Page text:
Philippine business titan wants more
Manuel Pangilinan may have embarked on one of the Philippines' most remarkable corporate buying binges over the past dozen years, but he is hungry for more.
Since returning home in 1998 after more than two decades overseas, the investment banker has taken control of the Philippines' major telecom firm, its main power retailer and the biggest water utility.
Also in the 64-year-old bachelor's bulging portfolio are the nation's biggest hospital chain, nearly all its main toll roads, major media outlets, mining companies and Manila's biggest rail network.
Now Pangilinan has his eyes set on road, rail and airport projects worth $3 billion that President Benigno Aquino's new government intends to put out for tender this year on a public-private partnership basis.
"We're looking to fill out our infrastructure portfolio -- infrastructure growth is something that could really add value," Pangilinan told AFP in a recent interview from his Manila office.
His group is interested in taking stakes in other toll roads near Manila, while two state-owned light railway lines and a much older system in the city would also be interesting should they come into play, he said.
"The railways are something interesting for us. I firmly believe the country needs a good railway system," said Pangilinan, adding he would also like to build a new international airport in Manila one day.
Pangilinan's most important positions -- and those through which his investments are made -- are as chairman of Philippine Long Distance Telephone (PLDT) and chief executive of Metro Pacific Investments Corporation.
But a step further back in his corporate structure is the key to his success: his role as managing director of Hong Kong-listed First Pacific Co., controlled by Indonesia's largest conglomerate, Salim Group.
Pangilinan got his big break while working in Hong Kong as an investment banker after a 1978 visit to the office of Anthoni Salim, son of Indonesia's richest man Lim Sioe Liong, who founded the Salim Group.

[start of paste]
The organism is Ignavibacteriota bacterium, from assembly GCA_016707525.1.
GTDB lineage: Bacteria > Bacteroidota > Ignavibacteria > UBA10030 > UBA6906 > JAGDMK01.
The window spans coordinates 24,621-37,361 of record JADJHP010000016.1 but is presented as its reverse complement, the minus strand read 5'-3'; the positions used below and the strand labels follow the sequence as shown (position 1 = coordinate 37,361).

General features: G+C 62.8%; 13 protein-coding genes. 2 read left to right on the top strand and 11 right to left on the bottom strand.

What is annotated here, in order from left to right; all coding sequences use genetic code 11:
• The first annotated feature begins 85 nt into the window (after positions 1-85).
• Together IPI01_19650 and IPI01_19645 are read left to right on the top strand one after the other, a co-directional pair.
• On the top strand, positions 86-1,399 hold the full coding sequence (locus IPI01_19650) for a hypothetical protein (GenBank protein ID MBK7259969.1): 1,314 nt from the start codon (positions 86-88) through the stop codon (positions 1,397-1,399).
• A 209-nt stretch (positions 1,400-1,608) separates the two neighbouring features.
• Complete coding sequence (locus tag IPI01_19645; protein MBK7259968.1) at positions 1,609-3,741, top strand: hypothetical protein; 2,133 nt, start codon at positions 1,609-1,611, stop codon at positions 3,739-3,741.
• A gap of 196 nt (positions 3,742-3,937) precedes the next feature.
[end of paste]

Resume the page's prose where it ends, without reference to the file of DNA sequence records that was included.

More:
His sales pitch to arrange funding for a cement project was politely brushed off, but he hit it off with the son, who later became Salim group chairman.
"You have to gain his trust, like most family-owned groups," Pangilinan said of his relationship with Anthoni Salim.
"You have to know how to manage, and part of that learning process is to be able to effectively disagree with him, politely, but (tell him), 'You know, I think you're wrong.'"
In 1981 the two men, who are about the same age, set up First Pacific. Philippine Long Distance Telecom was their first major acquisition in the Philippines in 1998.
Aside from the Philippine ventures, Pangilinan and Salim also own Indonesia's biggest food company, Indofood Sukses Makmur, through their partnership in First Pacific.
Pangilinan, who grew up in a middle-class home the son of a bank manager, said his success could be attributed to his strong work ethic, gained competing against rivals from dynastic business empires.
As in other Asian countries, many of the Philippines' most powerful companies are family-run.
"That's probably my single best advantage, if you can call it an advantage," he said, describing himself as a self-made man and workaholic with a chip on his shoulder because of his humble origins. "You try harder."
Pangilinan is an arts and economics graduate from the Philippines' prestigious Ateneo university.
He earned a masters degree at the Wharton business school in the United States and worked as an investment banker in Hong Kong for 22 years while his country went to pieces amid corruption and dictatorship.
He relocated back to Manila in 1998 as the PLDT venture got underway, with an eye to picking up bargains after the ravages of the Asian financial crisis.
Despite his perceived Midas touch, industry watchers said Pangilinan's business acumen had come into question over the years.
One spectacular failure came when he bid aggressively in 1995 to win Fort Bonifacio, military land adjacent to Manila's central business district, for 1.6 billion dollars -- an asset he was later forced to sell for much less.